Smart Sat-Phone: Yes And No

Well, you can’t fault AT&T for offering their clients more products.  Even so, it sure seems like they’re putting out second rate material in the process.  On Tuesday, they released their new smart phone, the TerreStar Genus, which has some satellite phone capabilities.  They’re marketing it under the banner of providing coverage absolutely anywhere in the United States, even where there are no cell towers available for use – doing so with all the capabilities expected of smart phones.

However, there’s a big problem with it as well:  there’s only one satellite on this phone’s network.  That means that anyone trying to use it outside of normal cell coverage has to make sure that they have a direct, unimpeded line of sight between them and that one satellite, even though it’s so far away they’ll never actually see it.  Most likely they plan to launch more satellites in the future; but there’s no mention of that in the article, so it’s anybody’s guess when there will be more of them in the sky.

Setting aside how unreliable the satellite capability is, making a hybrid satellite/smart phone actually is a good idea.  Having limitations on where you can enjoy all the benefits of modern phone technology is a problem that countless people have experienced just by finding themselves outside the range of any cell towers at an inconvenient moment.  It may well be that someday we’ll be using our smart phones exclusively on satellite networks.

However, that raises another issue as well.  At what point will we become so dependent on our smart phones that we’re back to square one in terms of having a digital service watching everything we do and quietly violating our right to privacy?  Or perhaps losing our ability to look up more than just an anecdotal amount of information about anything?  We’ve already run the gauntlet on both of these at least once because of powerful search engines, so what would happen if we could check “anything” from anywhere in the globe rather than have to take the time to actually do some digging of our own?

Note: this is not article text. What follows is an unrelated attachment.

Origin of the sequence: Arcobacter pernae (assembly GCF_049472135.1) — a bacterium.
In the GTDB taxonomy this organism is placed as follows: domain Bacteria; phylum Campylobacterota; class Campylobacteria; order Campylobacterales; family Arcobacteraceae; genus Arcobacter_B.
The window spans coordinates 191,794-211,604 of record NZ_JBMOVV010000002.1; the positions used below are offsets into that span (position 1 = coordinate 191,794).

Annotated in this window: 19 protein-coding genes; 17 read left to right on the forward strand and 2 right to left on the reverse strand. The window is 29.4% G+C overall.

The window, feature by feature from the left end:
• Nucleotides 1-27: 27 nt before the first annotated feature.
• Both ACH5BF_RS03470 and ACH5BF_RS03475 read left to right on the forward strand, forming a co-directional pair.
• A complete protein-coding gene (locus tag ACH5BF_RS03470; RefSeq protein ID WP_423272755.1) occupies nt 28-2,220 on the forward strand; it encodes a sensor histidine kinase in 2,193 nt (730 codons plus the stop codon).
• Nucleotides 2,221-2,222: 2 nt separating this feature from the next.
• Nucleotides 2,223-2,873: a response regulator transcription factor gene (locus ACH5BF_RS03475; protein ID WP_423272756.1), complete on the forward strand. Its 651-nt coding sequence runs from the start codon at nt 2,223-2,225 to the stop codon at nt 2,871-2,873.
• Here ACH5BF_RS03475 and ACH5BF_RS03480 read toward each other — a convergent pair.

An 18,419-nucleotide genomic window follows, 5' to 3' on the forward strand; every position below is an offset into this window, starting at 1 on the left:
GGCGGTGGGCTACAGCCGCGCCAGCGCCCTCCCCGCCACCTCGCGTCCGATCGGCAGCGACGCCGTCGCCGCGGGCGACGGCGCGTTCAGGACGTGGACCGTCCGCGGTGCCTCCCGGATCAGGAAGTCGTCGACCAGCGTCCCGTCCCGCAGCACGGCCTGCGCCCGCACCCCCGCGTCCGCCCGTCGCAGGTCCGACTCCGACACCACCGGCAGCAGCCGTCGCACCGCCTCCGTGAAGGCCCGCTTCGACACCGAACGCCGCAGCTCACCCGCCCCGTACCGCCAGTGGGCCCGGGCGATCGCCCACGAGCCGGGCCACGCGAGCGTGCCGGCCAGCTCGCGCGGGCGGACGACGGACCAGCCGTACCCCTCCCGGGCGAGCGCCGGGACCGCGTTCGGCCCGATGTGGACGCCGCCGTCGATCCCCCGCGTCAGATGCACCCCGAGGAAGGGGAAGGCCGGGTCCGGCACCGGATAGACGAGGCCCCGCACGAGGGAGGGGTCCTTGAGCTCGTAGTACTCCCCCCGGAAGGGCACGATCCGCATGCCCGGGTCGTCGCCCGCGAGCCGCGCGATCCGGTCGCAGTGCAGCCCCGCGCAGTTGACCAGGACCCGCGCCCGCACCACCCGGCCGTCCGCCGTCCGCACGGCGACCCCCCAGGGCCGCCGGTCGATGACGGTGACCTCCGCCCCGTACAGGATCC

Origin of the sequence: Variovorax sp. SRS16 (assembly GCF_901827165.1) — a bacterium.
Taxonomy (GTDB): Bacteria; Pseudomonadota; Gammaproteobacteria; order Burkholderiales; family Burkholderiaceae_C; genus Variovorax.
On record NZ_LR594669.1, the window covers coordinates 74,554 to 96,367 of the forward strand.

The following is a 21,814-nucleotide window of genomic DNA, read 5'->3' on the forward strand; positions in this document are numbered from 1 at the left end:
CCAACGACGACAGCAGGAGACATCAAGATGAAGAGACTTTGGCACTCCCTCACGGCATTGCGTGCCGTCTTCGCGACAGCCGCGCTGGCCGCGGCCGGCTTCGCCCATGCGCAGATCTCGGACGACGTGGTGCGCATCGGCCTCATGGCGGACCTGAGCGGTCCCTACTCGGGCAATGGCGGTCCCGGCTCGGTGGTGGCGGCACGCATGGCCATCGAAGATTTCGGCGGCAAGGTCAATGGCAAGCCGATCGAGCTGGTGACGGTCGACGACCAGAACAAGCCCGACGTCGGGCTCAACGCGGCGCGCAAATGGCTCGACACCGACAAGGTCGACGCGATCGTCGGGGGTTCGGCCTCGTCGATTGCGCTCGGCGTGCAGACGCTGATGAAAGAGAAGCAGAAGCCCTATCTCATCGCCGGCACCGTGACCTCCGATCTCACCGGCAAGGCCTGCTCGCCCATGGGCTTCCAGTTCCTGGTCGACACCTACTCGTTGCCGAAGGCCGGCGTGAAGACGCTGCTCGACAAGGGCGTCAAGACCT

I’m afraid I don’t have an answer on that one.  Even though Harrisburg University ran its test to see how its students would do for a whole week without social media through any of their computers, that doesn’t even begin to approach the level of change that could be brought about by irrevocably tying your cell phone and the Internet no matter where you are.

It could well be that the benefits will far outweigh any negative aspects that come about as a result.  It could be that this is going to be the event that finally brings about the technological dystopia of which so many Twentieth century authors wrote.  We’ll just have to wait for a service with more satellites in its network in order to find out.

But a question that everyone ought to be asking themselves when they look at buying one, or just any new smart phone, is how much they’re willing to deal with someone watching them while they’re doing their online business with their cell phones.  Once upon a time, everyone would get up in arms over the prospect of a phone call being “recorded for quality assurance”.  Nowadays that’s standard practice in one form or another for just about everything done through communications technology.  If satellite-based smart phones do prove to be the wave of the future, there will be practically no avoiding being recorded and followed by the Big Brothers of the Internet.

Recently both Google and the U.S. government have been accused of spying on people in the name of maintaining some sort of quality control, but perhaps they’re not the only ones who find the line blurry over what’s OK and what isn’t.  The problem with having everything networked together is that we’re all suddenly living in glass houses whether we like it or not, even though we can’t actually see into other people’s lives as easily as some can see into ours.

Ultimately, people need to stop and think about how much access to the rest of the world they need and how much they’re willing to give someone else – maybe someone they’ll never be aware of – access to them.  What would you do with a smart satellite phone?

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